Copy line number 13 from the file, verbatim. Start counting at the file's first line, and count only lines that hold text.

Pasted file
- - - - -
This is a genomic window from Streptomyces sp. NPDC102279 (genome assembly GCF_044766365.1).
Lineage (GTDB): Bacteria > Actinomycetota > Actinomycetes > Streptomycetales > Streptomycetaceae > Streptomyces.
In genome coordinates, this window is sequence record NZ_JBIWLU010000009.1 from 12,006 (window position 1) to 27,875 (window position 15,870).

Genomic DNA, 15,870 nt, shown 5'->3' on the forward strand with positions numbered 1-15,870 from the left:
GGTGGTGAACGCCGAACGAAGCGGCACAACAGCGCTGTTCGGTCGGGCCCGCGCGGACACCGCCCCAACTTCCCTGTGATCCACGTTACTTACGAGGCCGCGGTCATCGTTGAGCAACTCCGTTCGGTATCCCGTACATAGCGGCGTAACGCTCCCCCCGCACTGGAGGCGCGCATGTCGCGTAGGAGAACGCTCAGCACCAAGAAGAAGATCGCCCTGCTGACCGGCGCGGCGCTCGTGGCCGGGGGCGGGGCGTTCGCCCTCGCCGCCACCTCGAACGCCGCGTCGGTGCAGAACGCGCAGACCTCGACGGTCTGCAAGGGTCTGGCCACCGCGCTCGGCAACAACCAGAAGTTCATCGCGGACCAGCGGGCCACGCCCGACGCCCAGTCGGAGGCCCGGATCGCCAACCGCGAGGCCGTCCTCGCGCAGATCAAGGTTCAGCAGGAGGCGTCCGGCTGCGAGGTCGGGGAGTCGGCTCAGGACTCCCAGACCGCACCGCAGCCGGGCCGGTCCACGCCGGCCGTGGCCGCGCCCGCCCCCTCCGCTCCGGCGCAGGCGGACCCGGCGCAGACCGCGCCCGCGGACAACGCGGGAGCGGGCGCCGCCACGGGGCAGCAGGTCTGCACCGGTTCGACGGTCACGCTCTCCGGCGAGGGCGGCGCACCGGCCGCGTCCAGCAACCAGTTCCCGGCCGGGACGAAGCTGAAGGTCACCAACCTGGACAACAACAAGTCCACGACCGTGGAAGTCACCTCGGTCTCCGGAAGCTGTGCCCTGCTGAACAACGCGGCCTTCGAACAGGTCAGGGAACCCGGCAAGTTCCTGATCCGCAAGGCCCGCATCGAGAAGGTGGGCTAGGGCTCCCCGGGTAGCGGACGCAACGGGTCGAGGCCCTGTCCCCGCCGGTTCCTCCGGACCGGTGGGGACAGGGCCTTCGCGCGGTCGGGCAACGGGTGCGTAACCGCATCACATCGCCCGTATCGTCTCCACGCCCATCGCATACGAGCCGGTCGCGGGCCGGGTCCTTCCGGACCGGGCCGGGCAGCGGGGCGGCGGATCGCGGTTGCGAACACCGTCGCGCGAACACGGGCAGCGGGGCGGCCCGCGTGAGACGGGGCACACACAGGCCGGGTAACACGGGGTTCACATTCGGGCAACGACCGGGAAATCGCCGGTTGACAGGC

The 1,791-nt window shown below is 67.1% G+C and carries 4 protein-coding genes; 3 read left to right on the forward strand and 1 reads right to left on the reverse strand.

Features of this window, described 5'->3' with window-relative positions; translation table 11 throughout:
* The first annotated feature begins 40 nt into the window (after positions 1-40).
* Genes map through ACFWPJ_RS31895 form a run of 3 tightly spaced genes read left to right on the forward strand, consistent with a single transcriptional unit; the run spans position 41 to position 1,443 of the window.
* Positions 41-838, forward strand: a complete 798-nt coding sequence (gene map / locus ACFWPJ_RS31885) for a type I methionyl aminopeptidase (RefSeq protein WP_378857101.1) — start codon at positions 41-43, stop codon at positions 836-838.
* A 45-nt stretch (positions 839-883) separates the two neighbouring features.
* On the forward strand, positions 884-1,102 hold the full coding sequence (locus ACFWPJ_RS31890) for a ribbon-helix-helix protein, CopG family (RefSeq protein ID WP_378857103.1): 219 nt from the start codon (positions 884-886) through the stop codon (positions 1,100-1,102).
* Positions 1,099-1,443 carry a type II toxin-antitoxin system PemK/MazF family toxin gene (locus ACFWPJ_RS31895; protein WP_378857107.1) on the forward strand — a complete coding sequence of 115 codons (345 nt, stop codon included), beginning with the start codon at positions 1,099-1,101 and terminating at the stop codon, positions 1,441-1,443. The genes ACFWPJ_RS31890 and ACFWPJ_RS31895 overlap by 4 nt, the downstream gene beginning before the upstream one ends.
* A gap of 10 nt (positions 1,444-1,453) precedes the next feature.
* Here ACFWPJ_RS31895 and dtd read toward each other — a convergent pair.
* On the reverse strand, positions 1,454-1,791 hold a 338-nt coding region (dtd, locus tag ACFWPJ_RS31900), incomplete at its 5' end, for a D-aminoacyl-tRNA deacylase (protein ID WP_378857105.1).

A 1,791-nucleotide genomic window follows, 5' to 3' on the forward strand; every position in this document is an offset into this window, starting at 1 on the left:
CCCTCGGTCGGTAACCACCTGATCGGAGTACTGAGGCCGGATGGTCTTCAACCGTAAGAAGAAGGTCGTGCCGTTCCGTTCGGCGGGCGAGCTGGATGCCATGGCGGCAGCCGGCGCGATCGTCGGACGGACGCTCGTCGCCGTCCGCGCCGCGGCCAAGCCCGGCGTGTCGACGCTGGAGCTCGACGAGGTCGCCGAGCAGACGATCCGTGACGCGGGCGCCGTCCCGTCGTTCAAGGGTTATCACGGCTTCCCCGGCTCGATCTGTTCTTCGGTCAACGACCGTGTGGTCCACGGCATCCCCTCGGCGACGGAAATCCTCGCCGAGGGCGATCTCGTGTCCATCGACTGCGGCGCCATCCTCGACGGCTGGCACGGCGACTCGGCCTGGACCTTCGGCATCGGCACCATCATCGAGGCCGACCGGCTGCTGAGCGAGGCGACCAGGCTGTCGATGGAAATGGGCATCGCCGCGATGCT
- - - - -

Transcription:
* Positions 1,099-1,443 carry a type II toxin-antitoxin system PemK/MazF family toxin gene (locus ACFWPJ_RS31895; protein WP_378857107.1) on the forward strand — a complete coding sequence of 115 codons (345 nt, stop codon included), beginning with the start codon at positions 1,099-1,101 and terminating at the stop codon, positions 1,441-1,443. The genes ACFWPJ_RS31890 and ACFWPJ_RS31895 overlap by 4 nt, the downstream gene beginning before the upstream one ends.